The Washington Report
October 03, 2018
President Signs Bill Funding Government Through December 2018 Into Law
On September 28, 2018, President Trump signed a fiscal year 2019 $853 billion appropriations bill (H.R. 6157) into law. The law funds the Departments of Defense, Labor, and Health and Human Services, as well as various other government operations. The law includes a short-term continuing resolution providing funding through December 7, 2018, thus avoiding a government shutdown this month. The House passed the bill on September 26, 2018, and the Senate approved the legislation on September 18.
H.R. 6157 is available here.
House Approves Bills as Part of “Tax Reform Package 2.0”; Senate Passage Uncertain
On September 27, 2018, the House passed two of three bills (H.R. 6756 and H.R. 6757) that are part of a three-measure tax reform package. The House approved the third bill of the package (H.R. 6760) on September 28. Senate passage is uncertain for all bills. However, H.R. 6757 includes retirement provisions that have received previous bipartisan support.
H.R. 6756 – The American Innovation Act of 2018:
Among other provisions, the bill would provide tax incentives to offset start-up business costs. According to the legislative summary, the bill would “make it easier and less costly for an entrepreneur to start a new business by providing for more deductions of start-up and organizational costs in the business’s first year and preserving start-up losses and start-up credits by exempting them from the limitations on use that otherwise could apply after an ownership change.” The bill passed with a 260–156 vote.
H.R. 6757 – The Family Savings Act of 2018:
The bill would amend the tax code to modify requirements for tax-favored savings accounts and employer-provided retirement plans. The Congressional Budget Office indicates that the largest provisions include changes to the rules governing multiple and pooled employer retirement plans, the creation of new tax-preferred “Universal Savings Accounts,” to which an individual would be able to contribute up to $2,500 each year, and an exemption from required minimum distribution rules for individuals with account balances below certain amounts. The bill would also make modifications to Section 529 plans. The bill passed with a 240–177 vote.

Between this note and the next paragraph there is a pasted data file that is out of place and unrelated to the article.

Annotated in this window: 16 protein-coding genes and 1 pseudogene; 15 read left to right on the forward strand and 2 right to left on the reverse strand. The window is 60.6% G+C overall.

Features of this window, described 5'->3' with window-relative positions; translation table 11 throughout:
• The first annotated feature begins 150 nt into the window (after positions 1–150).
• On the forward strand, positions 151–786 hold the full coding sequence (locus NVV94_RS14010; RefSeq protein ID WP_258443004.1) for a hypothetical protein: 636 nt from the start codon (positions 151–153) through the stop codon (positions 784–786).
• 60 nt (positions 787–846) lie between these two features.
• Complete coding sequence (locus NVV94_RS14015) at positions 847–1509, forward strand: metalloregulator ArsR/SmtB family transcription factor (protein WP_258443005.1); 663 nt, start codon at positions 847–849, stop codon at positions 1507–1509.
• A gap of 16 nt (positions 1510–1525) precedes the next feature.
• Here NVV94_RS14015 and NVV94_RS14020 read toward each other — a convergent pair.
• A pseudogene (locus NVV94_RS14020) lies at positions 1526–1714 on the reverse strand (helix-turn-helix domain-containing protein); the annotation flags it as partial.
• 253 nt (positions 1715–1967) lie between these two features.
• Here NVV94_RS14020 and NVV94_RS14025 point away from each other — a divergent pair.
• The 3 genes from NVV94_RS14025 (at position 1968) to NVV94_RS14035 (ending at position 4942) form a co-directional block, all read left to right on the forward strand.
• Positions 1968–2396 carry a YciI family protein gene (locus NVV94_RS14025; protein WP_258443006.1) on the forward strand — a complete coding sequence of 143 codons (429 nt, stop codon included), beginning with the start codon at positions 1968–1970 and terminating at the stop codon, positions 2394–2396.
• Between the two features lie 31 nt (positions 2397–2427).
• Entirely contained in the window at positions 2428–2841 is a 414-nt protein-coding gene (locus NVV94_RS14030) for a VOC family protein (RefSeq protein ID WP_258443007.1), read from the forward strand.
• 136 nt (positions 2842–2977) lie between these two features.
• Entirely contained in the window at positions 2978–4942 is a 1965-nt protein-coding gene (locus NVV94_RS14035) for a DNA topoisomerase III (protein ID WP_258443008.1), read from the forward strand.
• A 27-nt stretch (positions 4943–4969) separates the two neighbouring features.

H.R. 6760 – The Protecting Family and Small Business Tax Cuts Act of 2018:
The bill would make permanent certain provisions of the Tax Cuts and Jobs Act of 2017 impacting individuals, families, and small businesses. The bill passed with a 220–191 vote.
H.R. 6756 is available here.
A legislative summary of H.R. 6756 is available here.
H.R. 6757 is available here.
A legislative summary of H.R. 6757 is available here.
H.R. 6760 is available here.
A legislative summary of H.R. 6760 is available here.
IRS Releases Revenue Procedure Updating EPCRS
On September 28, 2018, the Internal Revenue Service (IRS) released Revenue Procedure 2018-52 which modifies certain aspects of the Employee Plans Compliance Resolution System (EPCRS). EPCRS is a comprehensive system of correction programs for sponsors of qualified retirement plans that have failed to meet certain qualification requirements. The latest Revenue Procedure, which supersedes the previous Revenue Procedure 2016-51, establishes new electronic submission guidelines which must be used to file Voluntary Correction Program (VCP) submissions and pay user fees. Beginning on April 1, 2019, the IRS will no longer accept paper VCP submissions or user fees paid with a paper check. All VCP submissions and user fees must be submitted using the Pay.gov website. During the transition period from January 1, 2019, through March 31, 2019, plan sponsors may choose whether to file by paper or by using the Pay.gov website. While the new Revenue Procedure updates how VCP submissions are filed with the IRS, the required components of a VCP submission (e.g., the IRS forms, disclosures, attachments, and samples of corrective calculations) generally remain unchanged.
IRS Revenue Procedure 2018-52 is available here.
The Pay.gov website is available here.
IRS Revenue Procedure 2016-51 is available here.
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